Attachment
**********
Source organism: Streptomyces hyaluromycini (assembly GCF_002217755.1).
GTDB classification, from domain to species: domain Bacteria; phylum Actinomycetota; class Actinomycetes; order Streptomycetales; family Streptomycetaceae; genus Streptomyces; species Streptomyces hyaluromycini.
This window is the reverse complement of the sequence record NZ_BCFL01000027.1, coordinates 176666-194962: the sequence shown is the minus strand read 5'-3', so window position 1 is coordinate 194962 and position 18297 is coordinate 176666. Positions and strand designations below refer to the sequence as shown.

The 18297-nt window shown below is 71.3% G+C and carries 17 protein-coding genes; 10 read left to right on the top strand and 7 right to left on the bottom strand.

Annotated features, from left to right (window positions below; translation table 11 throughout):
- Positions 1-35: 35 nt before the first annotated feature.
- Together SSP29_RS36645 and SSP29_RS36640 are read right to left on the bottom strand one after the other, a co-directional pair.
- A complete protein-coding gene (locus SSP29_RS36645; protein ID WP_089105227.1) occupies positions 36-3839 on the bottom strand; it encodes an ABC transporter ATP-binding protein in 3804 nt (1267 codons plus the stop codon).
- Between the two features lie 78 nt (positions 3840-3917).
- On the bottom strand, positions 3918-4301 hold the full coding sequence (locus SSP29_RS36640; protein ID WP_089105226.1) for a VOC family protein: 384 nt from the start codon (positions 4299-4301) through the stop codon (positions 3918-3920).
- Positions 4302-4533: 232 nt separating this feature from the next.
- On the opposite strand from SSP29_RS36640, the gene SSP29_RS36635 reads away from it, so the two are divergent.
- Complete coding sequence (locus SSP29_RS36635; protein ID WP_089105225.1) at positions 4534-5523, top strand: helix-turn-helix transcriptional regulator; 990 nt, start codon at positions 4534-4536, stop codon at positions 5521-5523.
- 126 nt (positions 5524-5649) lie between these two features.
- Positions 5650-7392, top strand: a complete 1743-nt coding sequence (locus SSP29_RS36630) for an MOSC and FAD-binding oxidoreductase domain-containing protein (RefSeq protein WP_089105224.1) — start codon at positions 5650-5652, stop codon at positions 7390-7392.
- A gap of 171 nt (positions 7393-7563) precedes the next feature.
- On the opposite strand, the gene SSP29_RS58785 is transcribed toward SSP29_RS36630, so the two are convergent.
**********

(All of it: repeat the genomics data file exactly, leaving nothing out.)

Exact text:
Source organism: Streptomyces hyaluromycini (assembly GCF_002217755.1).
GTDB classification, from domain to species: domain Bacteria; phylum Actinomycetota; class Actinomycetes; order Streptomycetales; family Streptomycetaceae; genus Streptomyces; species Streptomyces hyaluromycini.
This window is the reverse complement of the sequence record NZ_BCFL01000027.1, coordinates 176666-194962: the sequence shown is the minus strand read 5'-3', so window position 1 is coordinate 194962 and position 18297 is coordinate 176666. Positions and strand designations below refer to the sequence as shown.

The 18297-nt window shown below is 71.3% G+C and carries 17 protein-coding genes; 10 read left to right on the top strand and 7 right to left on the bottom strand.

Annotated features, from left to right (window positions below; translation table 11 throughout):
- Positions 1-35: 35 nt before the first annotated feature.
- Together SSP29_RS36645 and SSP29_RS36640 are read right to left on the bottom strand one after the other, a co-directional pair.
- A complete protein-coding gene (locus SSP29_RS36645; protein ID WP_089105227.1) occupies positions 36-3839 on the bottom strand; it encodes an ABC transporter ATP-binding protein in 3804 nt (1267 codons plus the stop codon).
- Between the two features lie 78 nt (positions 3840-3917).
- On the bottom strand, positions 3918-4301 hold the full coding sequence (locus SSP29_RS36640; protein ID WP_089105226.1) for a VOC family protein: 384 nt from the start codon (positions 4299-4301) through the stop codon (positions 3918-3920).
- Positions 4302-4533: 232 nt separating this feature from the next.
- On the opposite strand from SSP29_RS36640, the gene SSP29_RS36635 reads away from it, so the two are divergent.
- Complete coding sequence (locus SSP29_RS36635; protein ID WP_089105225.1) at positions 4534-5523, top strand: helix-turn-helix transcriptional regulator; 990 nt, start codon at positions 4534-4536, stop codon at positions 5521-5523.
- 126 nt (positions 5524-5649) lie between these two features.
- Positions 5650-7392, top strand: a complete 1743-nt coding sequence (locus SSP29_RS36630) for an MOSC and FAD-binding oxidoreductase domain-containing protein (RefSeq protein WP_089105224.1) — start codon at positions 5650-5652, stop codon at positions 7390-7392.
- A gap of 171 nt (positions 7393-7563) precedes the next feature.
- On the opposite strand, the gene SSP29_RS58785 is transcribed toward SSP29_RS36630, so the two are convergent.